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Are mud baths good for your skin?

Can playing in the dirt make you healthier? Mud bath enthusiasts believe mud can be therapeutic for the skin, muscles, joints and mind. David Harvey, M.D., a dermatologist and Mohs Surgeon at Piedmont, weighs in.

"Mud baths have been around since ancient times," he says. "Some people believe mud baths have spiritual properties. They are also thought to relieve stress, joint pain, rheumatoid arthritis and certain skin ailments. Some people use mud baths simply to unwind and relax."

What is a mud bath?

Mud baths are treatments offered by spas and resorts. While it may look like the mud you would find in your backyard after a rain shower, therapeutic mud contains specific ingredients believed to have therapeutic properties.

Why mud baths are considered therapeutic

Mud baths may contain minerals like sulfur, zinc, magnesium, and bromine that are said to:

  • Draw out impurities from the skin
  • Exfoliate dead skin cells
  • Relax sore muscles and joints
  • Improve skin conditions, like eczema and psoriasis
  • Relieve pain from rheumatoid arthritis

Is mud actually therapeutic?

"It depends what is in the mud," says Dr. Harvey. "The ingredients in a mud bath usually include warmed mineral water, volcanic ash, organic peat, lake mud or salt water. Each combination has variable effects."  

It is important to do your research and ask the facility which minerals are predominant in their mud. This will often vary based on the location of the spa and its proximity to various natural sources. For example, the ingredients of a mud bath in Miami will likely differ from that in Napa Valley.

The benefits of mud baths

Dr. Harvey believes that one of the biggest benefits of mud baths is that they can provide stress relief. Sitting in warm, soft mud can relax the muscles and soothe the mind, which may provide some skin benefits.

"As you reduce stress and calm your nerves, certain skin conditions may improve," he says. "Stress causes a surge of cortisol in the body, which can lead to increased inflammation in the skin. Eczema, psoriasis and acne are all benefited, to some degree, by stress reduction.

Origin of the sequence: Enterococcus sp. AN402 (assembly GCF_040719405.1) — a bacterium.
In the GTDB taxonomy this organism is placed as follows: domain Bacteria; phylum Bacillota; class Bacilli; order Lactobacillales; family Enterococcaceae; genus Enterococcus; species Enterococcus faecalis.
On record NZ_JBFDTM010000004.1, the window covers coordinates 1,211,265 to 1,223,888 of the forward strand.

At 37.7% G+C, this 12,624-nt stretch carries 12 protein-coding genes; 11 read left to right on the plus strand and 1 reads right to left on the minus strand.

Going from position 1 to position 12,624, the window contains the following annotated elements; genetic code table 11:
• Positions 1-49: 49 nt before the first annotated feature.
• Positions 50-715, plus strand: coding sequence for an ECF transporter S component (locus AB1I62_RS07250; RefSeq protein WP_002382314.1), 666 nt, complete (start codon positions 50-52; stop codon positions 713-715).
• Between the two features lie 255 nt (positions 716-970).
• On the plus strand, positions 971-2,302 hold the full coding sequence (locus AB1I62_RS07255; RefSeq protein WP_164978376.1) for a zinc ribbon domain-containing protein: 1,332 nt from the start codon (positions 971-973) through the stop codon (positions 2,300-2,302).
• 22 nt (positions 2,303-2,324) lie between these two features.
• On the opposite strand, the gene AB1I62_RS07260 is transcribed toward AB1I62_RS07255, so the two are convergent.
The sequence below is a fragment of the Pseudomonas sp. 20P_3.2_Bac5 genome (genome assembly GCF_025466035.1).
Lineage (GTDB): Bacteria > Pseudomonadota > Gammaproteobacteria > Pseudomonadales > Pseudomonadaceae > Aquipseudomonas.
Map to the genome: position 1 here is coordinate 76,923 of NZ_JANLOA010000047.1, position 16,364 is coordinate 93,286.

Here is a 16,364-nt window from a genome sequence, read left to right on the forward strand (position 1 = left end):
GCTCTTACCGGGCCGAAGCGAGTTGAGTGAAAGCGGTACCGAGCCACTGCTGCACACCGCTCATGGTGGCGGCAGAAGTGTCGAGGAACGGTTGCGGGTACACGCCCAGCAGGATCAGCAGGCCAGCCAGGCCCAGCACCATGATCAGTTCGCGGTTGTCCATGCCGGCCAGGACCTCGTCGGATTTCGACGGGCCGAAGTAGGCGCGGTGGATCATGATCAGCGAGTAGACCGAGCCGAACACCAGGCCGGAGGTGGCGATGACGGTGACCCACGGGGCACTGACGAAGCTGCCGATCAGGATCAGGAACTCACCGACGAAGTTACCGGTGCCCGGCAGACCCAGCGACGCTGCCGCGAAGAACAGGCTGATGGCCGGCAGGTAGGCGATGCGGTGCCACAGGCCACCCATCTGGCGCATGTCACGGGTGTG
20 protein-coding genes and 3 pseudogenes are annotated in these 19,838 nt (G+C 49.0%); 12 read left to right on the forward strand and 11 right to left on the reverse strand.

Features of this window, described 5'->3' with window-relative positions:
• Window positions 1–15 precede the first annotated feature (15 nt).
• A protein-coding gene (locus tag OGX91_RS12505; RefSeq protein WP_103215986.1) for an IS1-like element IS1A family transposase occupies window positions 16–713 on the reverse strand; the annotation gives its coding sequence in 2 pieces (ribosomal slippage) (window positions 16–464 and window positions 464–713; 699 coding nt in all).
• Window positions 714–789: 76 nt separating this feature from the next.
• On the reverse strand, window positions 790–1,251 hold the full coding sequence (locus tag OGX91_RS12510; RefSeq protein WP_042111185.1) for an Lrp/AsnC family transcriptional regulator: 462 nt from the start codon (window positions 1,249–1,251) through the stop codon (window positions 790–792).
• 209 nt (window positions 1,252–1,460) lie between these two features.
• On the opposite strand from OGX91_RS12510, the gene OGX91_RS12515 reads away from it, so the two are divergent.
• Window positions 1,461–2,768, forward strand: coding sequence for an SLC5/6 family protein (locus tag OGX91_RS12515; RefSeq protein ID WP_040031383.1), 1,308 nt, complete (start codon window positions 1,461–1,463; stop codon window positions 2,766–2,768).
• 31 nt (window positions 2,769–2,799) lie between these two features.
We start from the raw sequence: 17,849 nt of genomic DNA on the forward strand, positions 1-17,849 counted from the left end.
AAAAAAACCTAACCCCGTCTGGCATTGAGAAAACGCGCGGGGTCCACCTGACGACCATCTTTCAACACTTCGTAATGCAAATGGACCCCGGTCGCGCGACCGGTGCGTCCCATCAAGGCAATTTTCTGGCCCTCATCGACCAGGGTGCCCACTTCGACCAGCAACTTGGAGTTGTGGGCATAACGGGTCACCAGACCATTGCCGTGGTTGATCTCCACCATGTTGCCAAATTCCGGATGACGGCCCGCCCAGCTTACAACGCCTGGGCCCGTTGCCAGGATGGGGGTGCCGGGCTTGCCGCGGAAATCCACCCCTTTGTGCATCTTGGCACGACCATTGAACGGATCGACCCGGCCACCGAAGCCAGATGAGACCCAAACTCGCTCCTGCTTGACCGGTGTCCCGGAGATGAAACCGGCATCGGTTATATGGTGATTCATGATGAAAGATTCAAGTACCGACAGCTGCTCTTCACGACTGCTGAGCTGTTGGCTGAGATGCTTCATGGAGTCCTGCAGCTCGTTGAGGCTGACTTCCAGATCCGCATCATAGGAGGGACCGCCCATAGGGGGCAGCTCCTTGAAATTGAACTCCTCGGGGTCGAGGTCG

"There are many ways to reduce stress, you just have to find the one that’s right for you," he adds.

Mud bath safety

"Based on some limited research, mud baths are typically not harmful for healthy people as long as your skin is intact and you don't ingest it," says Dr. Harvey. "However, if you have broken skin from an injury or eczema, for example, you may be at risk for developing an infection."

While mud baths are generally safe, try to avoid:

  • Getting mud in your eyes, nose, ears or mouth
  • Spas that doesn't change their mud regularly

Dr. Harvey does not recommend mud baths if you:

It is important to talk to your doctor before trying a spa treatment or therapy, especially when heat is involved.

When you go to a spa or resort that offers mud baths, ask:

  • How often they change the mud
  • How many people typically use the mud bath at one time
  • What type of ingredients they use

Are at-home mud baths or products effective?

"Many at-home mud baths and products have additives that can help clarify the skin, temporarily reduce oiliness, and decrease inflammation," he says. "Check with your physician before using these at-home products to make sure they are right for you."

Stress reduction for healthy skin

"I work with many of my patients to reduce their stress levels to improve their skin," says Dr. Harvey.

To reduce stress, he recommends:

Taking time for yourself through activities such as meditation or yoga, or indulge in a spa treatment like a mud bath, facial or massage (if approved by your doctor)

"When you focus on the basic fundamentals of self-care, you can also improve your skin’s appearance and health," he says.

For more helpful, healthful tips, click here.

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